NZ Pulls Australian Brands As Watchdog Investigates 'Vicious' Strawberry Crime
About half of New Zealand's supermarkets will no longer stock Australian strawberry brands.
The Health Minister has labelled it a "vicious crime" and a Nationals frontbencher called those responsible "low-life scum" as the ongoing strawberry saga enters its third week.
Sewing needles were first found in strawberry punnets across two states two weeks ago, with two brands -- Berry Obsession and Berrylicious -- pulled from stores last Wednesday.
Since then, at least six more brands are believed to have been contaminated strawberries found in NSW, Tasmania, and the ACT.
One of New Zealand's two major food distributors have pulled the fruit off its shelves as a precaution.
Foodstuffs - which supplies various chains that make up about half of New Zealand's grocery store market - in a statement on Monday said it had stopped shipping Australian strawberries to its stores.
While none of its products had been affected by the major recall in Australia, it had brought the freeze in to reassure customers, a spokesman said.
The New Zealand strawberry season would kick off shortly, filling the supply gap, a spokesman said.
"This is a vicious crime," said Health Minister Greg Hunt on ABC Breakfast.
"It's designed to injure -- and possibly worse -- members of the population. It is also an attack on the agricultural sector, the strawberry sector in particular."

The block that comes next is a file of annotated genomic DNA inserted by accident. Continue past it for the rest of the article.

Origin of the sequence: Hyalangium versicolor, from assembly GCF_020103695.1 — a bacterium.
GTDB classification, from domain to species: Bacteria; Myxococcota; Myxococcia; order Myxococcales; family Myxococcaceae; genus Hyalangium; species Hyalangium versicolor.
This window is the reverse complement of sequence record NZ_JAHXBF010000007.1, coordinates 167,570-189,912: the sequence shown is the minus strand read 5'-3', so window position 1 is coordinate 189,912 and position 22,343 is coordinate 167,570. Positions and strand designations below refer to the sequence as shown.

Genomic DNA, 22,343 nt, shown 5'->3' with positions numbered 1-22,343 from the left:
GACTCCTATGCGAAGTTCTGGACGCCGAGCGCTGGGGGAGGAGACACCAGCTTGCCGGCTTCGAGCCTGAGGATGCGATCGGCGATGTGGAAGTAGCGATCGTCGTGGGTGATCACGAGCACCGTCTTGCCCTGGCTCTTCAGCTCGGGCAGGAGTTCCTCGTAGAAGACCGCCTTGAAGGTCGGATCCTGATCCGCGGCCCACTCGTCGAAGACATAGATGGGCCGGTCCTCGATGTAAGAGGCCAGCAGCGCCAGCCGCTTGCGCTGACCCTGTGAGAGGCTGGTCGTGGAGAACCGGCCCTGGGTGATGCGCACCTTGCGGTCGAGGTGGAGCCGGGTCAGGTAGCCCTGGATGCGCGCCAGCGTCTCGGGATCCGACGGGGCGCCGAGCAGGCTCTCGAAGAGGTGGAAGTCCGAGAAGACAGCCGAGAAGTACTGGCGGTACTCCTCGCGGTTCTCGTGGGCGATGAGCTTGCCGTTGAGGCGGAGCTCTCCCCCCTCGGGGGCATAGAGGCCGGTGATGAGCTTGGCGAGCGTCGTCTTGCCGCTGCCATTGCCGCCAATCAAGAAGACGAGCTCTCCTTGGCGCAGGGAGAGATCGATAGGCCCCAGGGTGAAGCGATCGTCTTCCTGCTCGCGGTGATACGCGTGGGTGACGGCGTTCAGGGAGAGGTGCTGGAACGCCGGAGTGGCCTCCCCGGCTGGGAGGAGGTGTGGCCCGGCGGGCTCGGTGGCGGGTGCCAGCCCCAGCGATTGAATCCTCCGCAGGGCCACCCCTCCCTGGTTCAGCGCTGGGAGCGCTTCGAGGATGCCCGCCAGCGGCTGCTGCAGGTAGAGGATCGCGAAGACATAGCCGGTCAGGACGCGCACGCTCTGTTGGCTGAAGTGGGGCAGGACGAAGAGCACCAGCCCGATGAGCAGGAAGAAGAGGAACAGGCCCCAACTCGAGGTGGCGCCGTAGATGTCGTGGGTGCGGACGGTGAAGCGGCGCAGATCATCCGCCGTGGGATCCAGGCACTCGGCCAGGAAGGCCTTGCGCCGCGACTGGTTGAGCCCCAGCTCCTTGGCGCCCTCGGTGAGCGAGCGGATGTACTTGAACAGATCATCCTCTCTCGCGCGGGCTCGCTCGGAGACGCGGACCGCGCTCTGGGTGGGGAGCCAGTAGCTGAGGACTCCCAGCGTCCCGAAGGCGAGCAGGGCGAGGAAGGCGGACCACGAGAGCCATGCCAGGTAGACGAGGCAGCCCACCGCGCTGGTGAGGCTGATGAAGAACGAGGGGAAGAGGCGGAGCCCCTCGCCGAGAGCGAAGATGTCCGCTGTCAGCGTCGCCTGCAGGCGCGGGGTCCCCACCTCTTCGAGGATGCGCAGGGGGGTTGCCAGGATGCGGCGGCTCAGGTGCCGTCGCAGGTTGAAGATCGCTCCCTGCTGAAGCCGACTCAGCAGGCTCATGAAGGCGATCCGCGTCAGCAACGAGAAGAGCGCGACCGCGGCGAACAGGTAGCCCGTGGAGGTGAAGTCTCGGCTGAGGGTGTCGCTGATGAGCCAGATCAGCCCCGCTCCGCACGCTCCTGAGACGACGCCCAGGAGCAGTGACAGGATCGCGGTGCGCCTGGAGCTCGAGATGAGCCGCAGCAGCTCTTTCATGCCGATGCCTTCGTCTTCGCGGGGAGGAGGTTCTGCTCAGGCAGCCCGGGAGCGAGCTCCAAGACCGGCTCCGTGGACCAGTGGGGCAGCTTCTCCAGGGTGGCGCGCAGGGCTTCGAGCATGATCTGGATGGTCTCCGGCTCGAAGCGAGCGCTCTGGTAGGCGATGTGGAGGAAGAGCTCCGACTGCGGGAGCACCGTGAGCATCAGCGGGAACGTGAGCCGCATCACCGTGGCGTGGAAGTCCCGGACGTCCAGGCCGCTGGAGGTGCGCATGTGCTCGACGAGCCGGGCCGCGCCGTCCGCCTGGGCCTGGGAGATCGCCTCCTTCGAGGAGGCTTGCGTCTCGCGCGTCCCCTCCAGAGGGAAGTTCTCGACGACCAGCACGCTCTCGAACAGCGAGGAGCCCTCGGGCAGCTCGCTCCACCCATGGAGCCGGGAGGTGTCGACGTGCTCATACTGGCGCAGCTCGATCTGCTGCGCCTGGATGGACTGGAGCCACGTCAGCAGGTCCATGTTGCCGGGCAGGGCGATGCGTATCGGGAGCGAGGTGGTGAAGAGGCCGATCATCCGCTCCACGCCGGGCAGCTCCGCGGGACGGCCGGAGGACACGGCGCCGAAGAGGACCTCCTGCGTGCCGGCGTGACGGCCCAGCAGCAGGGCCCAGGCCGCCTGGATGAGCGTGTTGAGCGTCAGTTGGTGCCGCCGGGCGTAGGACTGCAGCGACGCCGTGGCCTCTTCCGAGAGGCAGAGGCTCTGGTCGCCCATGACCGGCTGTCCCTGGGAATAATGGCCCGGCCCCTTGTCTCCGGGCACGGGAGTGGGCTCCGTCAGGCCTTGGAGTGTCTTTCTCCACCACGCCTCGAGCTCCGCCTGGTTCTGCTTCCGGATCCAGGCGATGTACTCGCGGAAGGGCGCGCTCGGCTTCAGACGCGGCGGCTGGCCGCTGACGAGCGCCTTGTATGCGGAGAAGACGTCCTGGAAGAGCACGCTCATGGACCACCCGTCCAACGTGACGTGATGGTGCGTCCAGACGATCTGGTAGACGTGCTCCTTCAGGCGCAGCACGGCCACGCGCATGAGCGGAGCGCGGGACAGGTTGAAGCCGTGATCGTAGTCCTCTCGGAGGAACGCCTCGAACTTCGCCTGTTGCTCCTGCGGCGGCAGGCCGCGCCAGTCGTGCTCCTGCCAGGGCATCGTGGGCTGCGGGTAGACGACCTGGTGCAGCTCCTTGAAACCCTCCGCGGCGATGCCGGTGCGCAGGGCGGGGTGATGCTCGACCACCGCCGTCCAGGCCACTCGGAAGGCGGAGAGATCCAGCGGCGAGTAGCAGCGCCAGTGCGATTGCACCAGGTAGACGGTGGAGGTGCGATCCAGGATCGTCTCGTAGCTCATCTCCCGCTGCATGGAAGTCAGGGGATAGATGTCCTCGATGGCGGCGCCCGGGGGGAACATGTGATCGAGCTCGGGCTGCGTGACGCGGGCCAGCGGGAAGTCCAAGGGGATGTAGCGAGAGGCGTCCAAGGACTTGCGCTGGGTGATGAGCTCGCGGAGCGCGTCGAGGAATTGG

He's ordered Food Safety Australia and New Zealand to investigate whether there are supply chain weaknesses exploited by the strawberry saboteurs, and whether there are systematic changes required.
The federal agency will also see if there are actions it can take to assist police in the investigation, whom Hunt commended for their "magnificent job".
"At the end of the day, the job is very, very clear: protect the public and keep them safe," he said.
Nationals frontbencher Andrew Broad took a harder stance, lashing out at the "low-life scum" behind the contamination and calling for them to be "chucked in jail as soon as they're identified."
It is believed that a disgruntled former employee may be the culprit.
The Queensland government announced a $100,000 reward for information on the contamination scare, with Premier Annastacia Palaszczuk stressing that the culprits could face up to 10 years in jail.
"This is a serious issue and it just begs the question, how could any right-minded person want to put a baby or child or anybody's health at risk by doing such a dreadful act?"
Australians are advised to cut up any strawberries prior to eating them, or else throw them out entirely.
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